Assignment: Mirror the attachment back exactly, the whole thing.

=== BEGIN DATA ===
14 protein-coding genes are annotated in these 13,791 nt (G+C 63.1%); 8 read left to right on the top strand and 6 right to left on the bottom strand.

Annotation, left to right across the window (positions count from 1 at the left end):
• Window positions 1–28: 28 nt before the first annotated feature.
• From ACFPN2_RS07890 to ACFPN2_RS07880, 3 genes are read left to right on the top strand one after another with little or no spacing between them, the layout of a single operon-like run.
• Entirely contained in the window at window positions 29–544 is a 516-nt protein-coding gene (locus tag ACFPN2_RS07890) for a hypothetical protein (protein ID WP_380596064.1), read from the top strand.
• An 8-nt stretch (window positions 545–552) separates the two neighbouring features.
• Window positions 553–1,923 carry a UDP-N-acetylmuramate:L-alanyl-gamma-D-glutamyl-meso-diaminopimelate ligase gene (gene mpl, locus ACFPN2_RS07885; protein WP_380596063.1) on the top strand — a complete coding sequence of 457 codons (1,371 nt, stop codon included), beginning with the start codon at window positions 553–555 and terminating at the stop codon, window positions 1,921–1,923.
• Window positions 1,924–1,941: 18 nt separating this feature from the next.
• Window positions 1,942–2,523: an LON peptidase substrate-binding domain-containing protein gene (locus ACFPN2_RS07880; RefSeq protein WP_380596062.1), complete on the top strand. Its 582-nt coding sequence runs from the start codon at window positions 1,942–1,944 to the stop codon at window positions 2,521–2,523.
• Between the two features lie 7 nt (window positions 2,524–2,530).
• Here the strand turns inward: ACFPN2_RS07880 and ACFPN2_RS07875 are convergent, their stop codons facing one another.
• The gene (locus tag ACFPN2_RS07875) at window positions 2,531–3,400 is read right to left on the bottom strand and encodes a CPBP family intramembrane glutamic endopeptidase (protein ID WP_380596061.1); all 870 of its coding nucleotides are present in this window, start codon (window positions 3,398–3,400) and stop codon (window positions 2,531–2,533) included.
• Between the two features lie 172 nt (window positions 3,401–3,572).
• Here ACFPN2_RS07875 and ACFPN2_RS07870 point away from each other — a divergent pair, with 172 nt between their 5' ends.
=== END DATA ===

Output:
14 protein-coding genes are annotated in these 13,791 nt (G+C 63.1%); 8 read left to right on the top strand and 6 right to left on the bottom strand.

Annotation, left to right across the window (positions count from 1 at the left end):
• Window positions 1–28: 28 nt before the first annotated feature.
• From ACFPN2_RS07890 to ACFPN2_RS07880, 3 genes are read left to right on the top strand one after another with little or no spacing between them, the layout of a single operon-like run.
• Entirely contained in the window at window positions 29–544 is a 516-nt protein-coding gene (locus tag ACFPN2_RS07890) for a hypothetical protein (protein ID WP_380596064.1), read from the top strand.
• An 8-nt stretch (window positions 545–552) separates the two neighbouring features.
• Window positions 553–1,923 carry a UDP-N-acetylmuramate:L-alanyl-gamma-D-glutamyl-meso-diaminopimelate ligase gene (gene mpl, locus ACFPN2_RS07885; protein WP_380596063.1) on the top strand — a complete coding sequence of 457 codons (1,371 nt, stop codon included), beginning with the start codon at window positions 553–555 and terminating at the stop codon, window positions 1,921–1,923.
• Window positions 1,924–1,941: 18 nt separating this feature from the next.
• Window positions 1,942–2,523: an LON peptidase substrate-binding domain-containing protein gene (locus ACFPN2_RS07880; RefSeq protein WP_380596062.1), complete on the top strand. Its 582-nt coding sequence runs from the start codon at window positions 1,942–1,944 to the stop codon at window positions 2,521–2,523.
• Between the two features lie 7 nt (window positions 2,524–2,530).
• Here the strand turns inward: ACFPN2_RS07880 and ACFPN2_RS07875 are convergent, their stop codons facing one another.
• The gene (locus tag ACFPN2_RS07875) at window positions 2,531–3,400 is read right to left on the bottom strand and encodes a CPBP family intramembrane glutamic endopeptidase (protein ID WP_380596061.1); all 870 of its coding nucleotides are present in this window, start codon (window positions 3,398–3,400) and stop codon (window positions 2,531–2,533) included.
• Between the two features lie 172 nt (window positions 3,401–3,572).
• Here ACFPN2_RS07875 and ACFPN2_RS07870 point away from each other — a divergent pair, with 172 nt between their 5' ends.